The best all- or four-wheel drive hybrid: Ram 1500
Why you should buy this: It has the hauling capacity and off-road prowess of a truck without the bad fuel economy of one.
Who’s it for: Adventurers, contractors, and anyone with bulky hobbies.
How much will it cost: $32,145+
Why we picked the Ram 1500:
On paper, four-wheel-drive pickup trucks and hybrid cars exist on opposite ends of the same spectrum. Ram bundled them into one vehicle when it released the 1500 eTorque, however. The technology consists of a 48-volt, 0.4kWh lithium-ion battery pack and a DC-DC converter used to charge the truck’s 12-volt electrical system. The belt-driven unit also powers the automatic stop/start system and sends electricity back to the battery pack under braking. The eTorque system can’t power the truck on its own, but it makes it smoother and more efficient in virtually all driving conditions.
Ram offers the eTorque system on V6- and V8-powered trucks, so customers aren’t locked into a single configuration. The V6 models boast 305 hp while adding a pair of cylinders bumps that figure up to 395. The EPA rates the eTorque-equipped, V6-powered model at 20 mpg in the city, 26 mpg on the highway, and 23 mpg combined, which are impressive numbers for such a big, heavy truck. Towing capacity checks in at 7,730 pounds with the V6 and 12,750 pounds with the V8.
The 1500 has more going for it than just its drivetrain. The truck’s generous amount of ground clearance lets owners take advantage of the available four-wheel drive system, and even the basic trim levels are equipped with Ram’s excellent Uconnect infotainment system. Upmarket variants also gain a massive 12-inch screen positioned right in the middle of the dashboard. We praised its sharp graphics, quick input response, and smart menus.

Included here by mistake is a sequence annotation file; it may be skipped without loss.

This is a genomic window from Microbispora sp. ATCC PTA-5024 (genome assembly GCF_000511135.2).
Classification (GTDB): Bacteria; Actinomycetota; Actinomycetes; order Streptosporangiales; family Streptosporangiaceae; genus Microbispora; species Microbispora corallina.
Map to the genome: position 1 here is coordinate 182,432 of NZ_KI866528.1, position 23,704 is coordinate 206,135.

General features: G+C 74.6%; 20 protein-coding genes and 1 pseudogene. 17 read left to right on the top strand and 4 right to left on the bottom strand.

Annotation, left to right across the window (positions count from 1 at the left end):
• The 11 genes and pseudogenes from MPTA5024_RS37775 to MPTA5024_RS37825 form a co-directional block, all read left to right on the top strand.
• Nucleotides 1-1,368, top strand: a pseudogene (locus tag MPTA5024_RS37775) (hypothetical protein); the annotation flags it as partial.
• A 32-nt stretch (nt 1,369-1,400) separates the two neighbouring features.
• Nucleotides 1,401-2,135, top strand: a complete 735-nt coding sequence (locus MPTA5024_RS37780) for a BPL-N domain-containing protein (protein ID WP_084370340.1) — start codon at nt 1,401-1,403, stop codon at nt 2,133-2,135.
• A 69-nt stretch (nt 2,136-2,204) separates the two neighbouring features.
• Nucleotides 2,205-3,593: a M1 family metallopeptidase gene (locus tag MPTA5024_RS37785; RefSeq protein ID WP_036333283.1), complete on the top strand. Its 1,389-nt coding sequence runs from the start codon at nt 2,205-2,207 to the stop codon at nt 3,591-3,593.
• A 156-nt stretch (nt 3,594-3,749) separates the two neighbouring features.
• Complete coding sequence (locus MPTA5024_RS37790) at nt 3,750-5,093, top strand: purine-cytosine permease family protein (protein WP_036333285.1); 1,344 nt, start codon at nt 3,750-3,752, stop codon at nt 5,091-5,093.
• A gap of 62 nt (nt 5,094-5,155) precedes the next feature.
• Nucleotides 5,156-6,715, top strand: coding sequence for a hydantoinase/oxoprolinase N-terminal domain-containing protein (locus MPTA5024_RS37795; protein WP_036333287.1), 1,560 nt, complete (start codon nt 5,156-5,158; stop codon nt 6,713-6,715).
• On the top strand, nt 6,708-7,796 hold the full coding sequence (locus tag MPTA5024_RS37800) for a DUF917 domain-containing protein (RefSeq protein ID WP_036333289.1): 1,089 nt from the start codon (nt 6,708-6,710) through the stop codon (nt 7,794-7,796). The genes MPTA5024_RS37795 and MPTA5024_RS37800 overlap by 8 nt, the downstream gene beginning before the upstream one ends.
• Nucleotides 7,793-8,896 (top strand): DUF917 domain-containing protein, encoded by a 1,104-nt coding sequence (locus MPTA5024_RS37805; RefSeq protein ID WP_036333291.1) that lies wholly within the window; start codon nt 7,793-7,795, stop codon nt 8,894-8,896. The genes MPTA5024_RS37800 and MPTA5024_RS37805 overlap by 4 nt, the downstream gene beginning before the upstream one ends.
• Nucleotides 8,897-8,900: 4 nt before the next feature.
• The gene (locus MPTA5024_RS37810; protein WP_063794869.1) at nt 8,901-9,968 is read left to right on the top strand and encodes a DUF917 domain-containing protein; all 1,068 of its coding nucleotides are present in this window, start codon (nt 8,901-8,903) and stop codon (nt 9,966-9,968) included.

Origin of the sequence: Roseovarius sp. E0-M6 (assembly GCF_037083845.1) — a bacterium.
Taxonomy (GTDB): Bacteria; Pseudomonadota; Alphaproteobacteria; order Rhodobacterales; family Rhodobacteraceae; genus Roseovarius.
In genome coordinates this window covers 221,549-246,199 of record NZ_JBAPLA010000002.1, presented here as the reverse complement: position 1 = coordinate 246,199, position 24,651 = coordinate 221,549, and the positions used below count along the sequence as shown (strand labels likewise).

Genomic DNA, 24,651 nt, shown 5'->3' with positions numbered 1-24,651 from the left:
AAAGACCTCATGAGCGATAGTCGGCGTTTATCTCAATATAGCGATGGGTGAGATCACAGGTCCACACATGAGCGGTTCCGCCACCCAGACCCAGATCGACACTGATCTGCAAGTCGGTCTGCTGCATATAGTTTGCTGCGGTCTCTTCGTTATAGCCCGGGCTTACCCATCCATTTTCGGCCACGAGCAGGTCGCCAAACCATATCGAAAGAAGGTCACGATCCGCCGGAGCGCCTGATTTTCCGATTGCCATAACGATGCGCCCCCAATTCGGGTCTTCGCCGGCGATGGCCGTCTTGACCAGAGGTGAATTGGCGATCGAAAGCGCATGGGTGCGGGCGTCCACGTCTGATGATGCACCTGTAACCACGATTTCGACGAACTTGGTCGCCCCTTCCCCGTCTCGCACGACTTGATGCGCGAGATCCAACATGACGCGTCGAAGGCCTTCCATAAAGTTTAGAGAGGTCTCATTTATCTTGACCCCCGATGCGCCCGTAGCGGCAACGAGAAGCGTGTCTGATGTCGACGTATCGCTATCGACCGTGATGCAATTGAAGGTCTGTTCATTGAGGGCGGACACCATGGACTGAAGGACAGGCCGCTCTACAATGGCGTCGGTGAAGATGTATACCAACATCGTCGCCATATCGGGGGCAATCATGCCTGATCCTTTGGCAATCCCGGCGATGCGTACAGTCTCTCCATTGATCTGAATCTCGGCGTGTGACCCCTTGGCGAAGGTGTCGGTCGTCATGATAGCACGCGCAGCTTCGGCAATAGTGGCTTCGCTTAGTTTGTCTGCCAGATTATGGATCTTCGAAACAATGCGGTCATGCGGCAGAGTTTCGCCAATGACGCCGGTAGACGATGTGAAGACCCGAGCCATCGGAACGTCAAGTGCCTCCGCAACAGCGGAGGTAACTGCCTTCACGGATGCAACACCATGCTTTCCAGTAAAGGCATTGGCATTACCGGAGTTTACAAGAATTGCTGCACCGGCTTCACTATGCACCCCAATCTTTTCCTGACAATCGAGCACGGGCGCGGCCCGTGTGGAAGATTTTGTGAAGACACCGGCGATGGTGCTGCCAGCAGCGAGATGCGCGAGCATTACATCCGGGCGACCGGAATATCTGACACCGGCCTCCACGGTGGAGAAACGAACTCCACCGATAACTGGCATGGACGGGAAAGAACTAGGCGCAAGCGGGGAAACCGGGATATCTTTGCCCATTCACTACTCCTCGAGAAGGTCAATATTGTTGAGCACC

How we test
The Digital Trends car team tests vehicles through a comprehensive scrutinizing process. We closely examine every part of the car and judge it based on our expertise and experience in the context of the vehicle’s category and price range. Infotainment and connectivity technology is thoroughly tested, as well as safety features that can be tested in controlled environments.
Test drivers spend extensive time behind the wheel of the vehicles, conducting real-world testing, driving them on highways and back roads, as well as off-road and on race tracks when applicable.
Common hybrid words you may not know
Not all hybrid cars are created equal, and you might hear different terms used to describe different types of hybrid powertrains. Here’s a quick overview.
- Mild hybrid: The least aggressive application of hybrid technology. Mild hybrids have electric motors, but those motors usually aren’t powerful enough to drive a car entirely by themselves. They help save fuel and sometimes power accessories.
- Series-parallel hybrid/full hybrid: The most common type of hybrid. They can use an internal combustion engine, an electric motor, or a combination of both to propel themselves.
- Through-the-road hybrid: All-wheel drive hybrids that use internal combustion power for one set of wheels and electric power for the other. The term through-the-road comes from the fact that there is no mechanical connection between the front and rear axles.
- Plug-in hybrid: A hybrid that can charge its battery pack from an external electric power source, just like an electric car.